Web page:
Closing dampens celebration Careers Center cut from budget

June 20, 1993|By John Rivera | John Rivera,Staff Writer

Under the shade of a grove of trees in front of the Careers Center building in Crownsville, 15 once-troubled youths celebrated their graduation Friday from the program that many said helped turn their lives around.

But the traditional congratulatory speeches about hope for the future, a staple of graduation ceremonies, were accompanied by eulogies for the program itself.

The Careers Center, a victim of the budget ax wielded by County Executive Robert R. Neall, will close its doors at the end of the month. Friday's graduating class was its last.

The tone for the ceremony -- the $1,000 tab for which was picked up by five center employees -- was set by the invocation given by the Rev. Peter Caputo, rector of St. Charles the Martyr Anglican Church in Crownsville.

Father Caputo prayed "to Almighty God that somebody will have the sense to turn around and reinstate this school because of its importance to this county."

The Careers Center is an alternative sentencing program that teaches job and communications skills to troubled youths.

Mr. Neall this year decided not to fund the $333,660 program, ignoring the accolades it has received from county judges and some elected officials, several of whom pleaded with the county executive to change his mind.

Mr. Neall, who had proposed killing the center last year, said such juvenile services fall under the state's jurisdiction. He also pointed to a study he commissioned that found no clear evidence the program led to lower rates of repeat offenses than placing youths on probation.

But to the people who gathered at the last graduation ceremony, there was no questioning the Careers Center's effectiveness and the dedication of its staff.

"This should not be the end of the Careers Center, the end of a program that has done so much for the children and the citizens of this community. We deserve better," said Erica J. Wolfe, a juvenile court master who was the featured graduation speaker. Ms. Wolfe fought hard to keep the program, testifying on its behalf at County Council budget hearings.

"What you, the staff, deserved were commendations. What you got were terminations," she said.

"Now that we are facing the end of an era, those of you graduating today face an additional burden," she said. "You are the last class to be able to go forth and prove all the doubters wrong. It is on your shoulders that the reputation of the Careers Center will finally rest.

"It is a big challenge, but not a big burden, because you couldn't be here today if you had not already met and overcome even greater challenges."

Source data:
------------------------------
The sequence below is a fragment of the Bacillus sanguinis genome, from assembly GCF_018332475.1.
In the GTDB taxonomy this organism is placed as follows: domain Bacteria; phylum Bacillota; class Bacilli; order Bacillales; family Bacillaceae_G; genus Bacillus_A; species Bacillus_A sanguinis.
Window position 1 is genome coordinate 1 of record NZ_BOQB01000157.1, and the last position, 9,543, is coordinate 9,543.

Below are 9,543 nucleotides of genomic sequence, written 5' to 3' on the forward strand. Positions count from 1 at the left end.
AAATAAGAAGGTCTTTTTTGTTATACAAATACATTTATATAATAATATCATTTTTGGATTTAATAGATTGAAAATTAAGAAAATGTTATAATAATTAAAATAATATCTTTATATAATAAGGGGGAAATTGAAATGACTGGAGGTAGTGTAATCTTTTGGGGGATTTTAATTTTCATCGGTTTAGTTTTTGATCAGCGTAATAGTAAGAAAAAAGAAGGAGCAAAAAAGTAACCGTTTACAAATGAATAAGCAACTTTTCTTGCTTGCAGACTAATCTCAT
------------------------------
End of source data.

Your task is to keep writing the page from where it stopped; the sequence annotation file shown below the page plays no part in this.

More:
State's Attorney Frank R. Weathersbee also praised the Careers Center and lamented its closing.

"It is a shame, it is tragic, that the current administration of this county has seen fit to close it," Mr. Weathersbee said. "And speaking as a state's attorney, without programs like this, my job is much more difficult. Crime in the county will rise, not decline."

He turned to George Surgeon, the Careers Center director for 14 years. "George, I am sorry to see you go," he said. "And I hope with the next county executive, that you will be back here with us."

Kimberly Mackall, one of four graduating students to address the crowd, was just happy Mr. Neall did not close the center last year.

"I would like to thank the County Council for keeping the Careers Center open for one more year," she said. "It helped me turn my life around.

"As I leave the Careers Center today, I realize I am taking something that I did not bring. That's a new spirit, a new attitude and a new self-esteem."

Mario Pinkney, another one of the four graduates who spoke, thanked Mr. Surgeon because "he stayed on my back and made sure I did right." He walked over to Mr. Surgeon, who enveloped the youth in a bear hug.

"I don't think it's right for the Careers Center to close," Mr. Pinkney said. "You can look at the expressions on the graduating students' faces and see how it helped them."

After the ceremony, the graduates and their well-wishers greeted Mr. Surgeon one last time.

"Thanks a lot, Mr. Surgeon," Jadonathan Hall said as they shook hands. "I'm sorry that the school is closing."

Mr. Surgeon told him: "I want to see you go to college. You cado it."

Mr. Hall will begin classes at Anne Arundel Community College in the fall. He plans to become a computer software engineer.

"I'm not bitter," Mr. Surgeon said as the youth left. "I'm thankful for being able to work in a situation like this for 14 years . . . because I think it's enriched me very much."

But he insists the county had no justification for closing the center.

"A mistake was made, and I always will feel that way," he said.

The two Careers Center teachers who are merit employees will transfer to other departments in the county next month, but the other four contract employees will be out of work.

And the 71-year-old Mr. Surgeon, will retire -- but not quite yet. "I'm going to hopefully hook up with some organization that helps homeless people," he said. "I think they need someone to be an advocate for them."

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